Prices are the street names of the economy and financial system. They define where you go, how you get around and where you are. Without them, you’d get lost and there would be chaos.

Think about it carefully. Based on one single number like the oil or gas price, entire global multinational corporations are built. Which economic activity is pursued and which is not depends on prices.

What you buy and don’t buy is determined by prices. Careers are chosen by the price of labour. What is imported and exported is controlled by prices. How things are built, manufactured and powered is set by prices.

Prices allow people who have no other ability to communicate to interact for mutual benefit all over the world, creating complex supply chains.

One simple number is the driver of how we live our lives.

My question to you is, what’d happen if we didn’t have any prices?

Well, in Japan, they don’t have street names. Which makes it extraordinarily difficult to find your way around. You can’t figure out where you are, where you’re going, or where you even want to go in the first place.

A chome, or district, is as specific as things get. But I have no idea how to tell someone where inside a little district I want to go once I get there. The house numbers are scattered.

The resulting chaos is much as you’d expect. Giving rise to this song about foreigners constantly asking for directions in Japan. Their map, after all, doesn’t help one bit.

Of course, asking for directions is also difficult given, for example, McDonald’s is pronounced Makudonarudo.

Perhaps my Japanese analogy is unnecessary given we have some experience of what happens when you abolish prices. But the starvation of millions under communism is a lot less enjoyable to recite than my misadventures living in Japan.

Still, it was the Socialist Calculation Debate that explained why communism would fail. The absence of market prices made economic calculation impossible. You couldn’t tell if the thing you produced was worth more than the inputs that went into it. And so the economic system descended into confused chaos.

According to economists, Soviet economic planners were constantly trying to get their hands on Western advertising to look up relative prices in order to make sense of their own economy. How else do you compare the value of a boot to a shoe or the value of a car to a boat? And if you don’t know those numbers, you don’t know how to produce what and how much of it where, using what. All those questions are answered using prices in a capitalist system. With profit signalling that you did something useful in the end – you created value.

Almost as bad as having no prices is, of course, having the wrong prices. Then things go haywire in the economy, just as they would if the street names were wrong.

Many years ago, on a school trip, we had an orienteering race. We were given maps with topography, buildings and fences marked out on them. I confidently led a party off towards our first marker, only to get lost within the first 50 paces.

We later discovered that the fences had been moved. Luckily, I wasn’t the only one fooled and the whole race had to be abandoned to try to find everyone.

Price controls are the equivalent policy. They shift the fences, leading groups of entrepreneurs, business managers and investors astray. Or, as journalists and economists would put it, they cause shortages.

The incentive to produce, distribute and sell an item with a capped price is reduced. And so less of it is produced, moved and sold, making it less available.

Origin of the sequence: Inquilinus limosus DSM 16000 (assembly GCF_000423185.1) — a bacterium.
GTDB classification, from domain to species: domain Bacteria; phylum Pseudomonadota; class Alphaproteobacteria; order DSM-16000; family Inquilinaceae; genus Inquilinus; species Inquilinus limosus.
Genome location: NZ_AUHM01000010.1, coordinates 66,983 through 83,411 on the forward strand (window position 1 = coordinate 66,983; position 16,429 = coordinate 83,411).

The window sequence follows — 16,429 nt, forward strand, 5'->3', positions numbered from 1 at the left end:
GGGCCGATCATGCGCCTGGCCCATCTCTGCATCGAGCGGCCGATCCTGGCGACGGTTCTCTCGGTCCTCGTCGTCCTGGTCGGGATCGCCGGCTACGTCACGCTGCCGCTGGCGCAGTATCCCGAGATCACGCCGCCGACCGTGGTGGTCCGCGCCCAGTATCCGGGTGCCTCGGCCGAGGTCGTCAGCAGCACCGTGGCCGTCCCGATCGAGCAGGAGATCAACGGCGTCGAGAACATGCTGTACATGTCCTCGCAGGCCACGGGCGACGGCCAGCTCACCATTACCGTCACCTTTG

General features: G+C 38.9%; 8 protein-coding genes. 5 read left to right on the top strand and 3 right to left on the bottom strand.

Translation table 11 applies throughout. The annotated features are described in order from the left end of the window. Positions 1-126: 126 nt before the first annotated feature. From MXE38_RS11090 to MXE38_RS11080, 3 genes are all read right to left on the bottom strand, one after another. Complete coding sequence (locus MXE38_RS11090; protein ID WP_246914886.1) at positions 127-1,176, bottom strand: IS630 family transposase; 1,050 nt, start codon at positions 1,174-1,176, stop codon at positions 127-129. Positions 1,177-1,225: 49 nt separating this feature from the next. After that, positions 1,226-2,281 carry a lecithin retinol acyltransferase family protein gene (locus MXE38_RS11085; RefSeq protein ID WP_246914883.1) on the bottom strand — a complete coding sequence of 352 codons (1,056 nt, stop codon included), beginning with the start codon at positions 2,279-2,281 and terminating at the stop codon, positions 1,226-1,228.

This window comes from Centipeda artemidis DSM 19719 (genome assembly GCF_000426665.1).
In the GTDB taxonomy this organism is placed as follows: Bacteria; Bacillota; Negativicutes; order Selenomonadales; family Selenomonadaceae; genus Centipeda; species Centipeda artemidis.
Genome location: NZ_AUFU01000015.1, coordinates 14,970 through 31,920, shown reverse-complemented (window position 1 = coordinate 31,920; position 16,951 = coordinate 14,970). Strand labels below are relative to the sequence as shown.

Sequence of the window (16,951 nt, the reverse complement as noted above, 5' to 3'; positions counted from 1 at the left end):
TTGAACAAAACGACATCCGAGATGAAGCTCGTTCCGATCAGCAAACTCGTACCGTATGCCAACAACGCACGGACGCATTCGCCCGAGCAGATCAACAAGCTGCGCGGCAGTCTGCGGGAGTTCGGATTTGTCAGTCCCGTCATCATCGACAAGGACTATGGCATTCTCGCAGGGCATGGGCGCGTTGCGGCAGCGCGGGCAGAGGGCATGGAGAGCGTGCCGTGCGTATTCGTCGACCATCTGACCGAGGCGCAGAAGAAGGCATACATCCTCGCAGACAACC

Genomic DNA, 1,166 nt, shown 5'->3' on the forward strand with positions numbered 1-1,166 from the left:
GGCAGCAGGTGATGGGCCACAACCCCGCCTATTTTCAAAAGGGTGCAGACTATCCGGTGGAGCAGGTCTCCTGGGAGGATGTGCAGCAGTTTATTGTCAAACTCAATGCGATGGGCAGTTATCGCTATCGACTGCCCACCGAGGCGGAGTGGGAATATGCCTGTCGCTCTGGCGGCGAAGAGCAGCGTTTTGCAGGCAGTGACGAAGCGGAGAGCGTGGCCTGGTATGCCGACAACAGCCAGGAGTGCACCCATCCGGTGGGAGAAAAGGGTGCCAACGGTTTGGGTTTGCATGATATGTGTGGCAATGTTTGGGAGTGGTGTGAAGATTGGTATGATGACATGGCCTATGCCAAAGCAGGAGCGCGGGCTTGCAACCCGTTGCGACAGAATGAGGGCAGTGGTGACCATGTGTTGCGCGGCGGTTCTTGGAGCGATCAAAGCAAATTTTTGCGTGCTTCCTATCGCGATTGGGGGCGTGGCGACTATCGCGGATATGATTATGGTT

Ironically, of course, such a shortage drives the price of the good up on the grey market, where it is still available. The resulting effect is to make it more expensive.

It also misaligns the economy because the substitutes of that good are bid up in price, triggering investment decisions to produce more.

So, isn’t it great to hear that our government, having already made a mess of energy markets with price controls, is now floating price controls in the rest of the economy. The fact that it’s on essentials only, and voluntary, only makes me more worried.

But it’s not all bad news.

Going back to the Japanese street system for a moment, the lack of street names gives a mighty advantage to anyone who has lived in the local area for any length of time. Which is most people in Japan. But without local knowledge, you’re stuffed.

And it’s tough to squeeze the benefits of specialisation, economies of scale and comparative advantage if you’re relying on local knowledge to get things done. Immigrants can’t exactly get a job as a cab or delivery driver in Japan…

Local knowledge about the neighbourhood becomes incredibly valuable in such a situation. It gives you the advantage.

And it’s the same in mispriced markets, where government interference has created chaos and confusion. Suddenly, the price is not all you need to know in order to interact with others and create value. You need to know so much more.

My old friend James Allen, a true energy market insider, reckons we’re in such a situation right now in energy markets, just as we were in 2021. Back then, the realities of net zero hadn’t yet dawned on the stock market.

The trillions of investment needed to hit the market to drive the energy transition and comply with ESG was about to radically shift stock prices.

Over the subsequent months, I watched James’ followers bank extraordinary gains.

Now, James reckons the same opportunity is brewing for the opposite reason. The inability to deliver net zero hasn’t fully dawned on the market, yet. And the need for fossil fuels to be around for much longer than the market anticipates hasn’t yet been reflected in stock market prices. An entire industry is about to go from being phased out to phased back in.

That’ll move markets.

Until next time,

Nick Hubble
Editor, Fortune & Freedom